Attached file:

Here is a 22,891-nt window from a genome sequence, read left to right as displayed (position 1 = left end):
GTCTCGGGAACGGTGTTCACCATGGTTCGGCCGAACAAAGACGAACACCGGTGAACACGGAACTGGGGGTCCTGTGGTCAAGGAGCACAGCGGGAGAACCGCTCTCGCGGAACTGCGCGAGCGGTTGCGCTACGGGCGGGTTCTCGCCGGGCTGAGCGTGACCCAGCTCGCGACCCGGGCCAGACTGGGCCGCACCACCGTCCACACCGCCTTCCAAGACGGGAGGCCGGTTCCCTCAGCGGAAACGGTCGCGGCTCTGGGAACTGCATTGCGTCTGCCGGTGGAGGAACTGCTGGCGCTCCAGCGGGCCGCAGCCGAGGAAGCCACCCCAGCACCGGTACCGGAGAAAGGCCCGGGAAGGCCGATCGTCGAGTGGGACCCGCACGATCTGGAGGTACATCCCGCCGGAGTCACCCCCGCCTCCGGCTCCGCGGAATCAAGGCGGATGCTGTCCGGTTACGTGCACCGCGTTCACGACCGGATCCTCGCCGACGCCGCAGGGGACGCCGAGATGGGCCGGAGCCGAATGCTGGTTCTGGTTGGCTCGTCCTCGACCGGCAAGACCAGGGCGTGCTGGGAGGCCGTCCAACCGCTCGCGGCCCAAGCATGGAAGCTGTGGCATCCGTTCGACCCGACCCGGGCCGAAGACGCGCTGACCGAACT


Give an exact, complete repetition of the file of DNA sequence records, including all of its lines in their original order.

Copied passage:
Here is a 22,891-nt window from a genome sequence, read left to right as displayed (position 1 = left end):
GTCTCGGGAACGGTGTTCACCATGGTTCGGCCGAACAAAGACGAACACCGGTGAACACGGAACTGGGGGTCCTGTGGTCAAGGAGCACAGCGGGAGAACCGCTCTCGCGGAACTGCGCGAGCGGTTGCGCTACGGGCGGGTTCTCGCCGGGCTGAGCGTGACCCAGCTCGCGACCCGGGCCAGACTGGGCCGCACCACCGTCCACACCGCCTTCCAAGACGGGAGGCCGGTTCCCTCAGCGGAAACGGTCGCGGCTCTGGGAACTGCATTGCGTCTGCCGGTGGAGGAACTGCTGGCGCTCCAGCGGGCCGCAGCCGAGGAAGCCACCCCAGCACCGGTACCGGAGAAAGGCCCGGGAAGGCCGATCGTCGAGTGGGACCCGCACGATCTGGAGGTACATCCCGCCGGAGTCACCCCCGCCTCCGGCTCCGCGGAATCAAGGCGGATGCTGTCCGGTTACGTGCACCGCGTTCACGACCGGATCCTCGCCGACGCCGCAGGGGACGCCGAGATGGGCCGGAGCCGAATGCTGGTTCTGGTTGGCTCGTCCTCGACCGGCAAGACCAGGGCGTGCTGGGAGGCCGTCCAACCGCTCGCGGCCCAAGCATGGAAGCTGTGGCATCCGTTCGACCCGACCCGGGCCGAAGACGCGCTGACCGAACT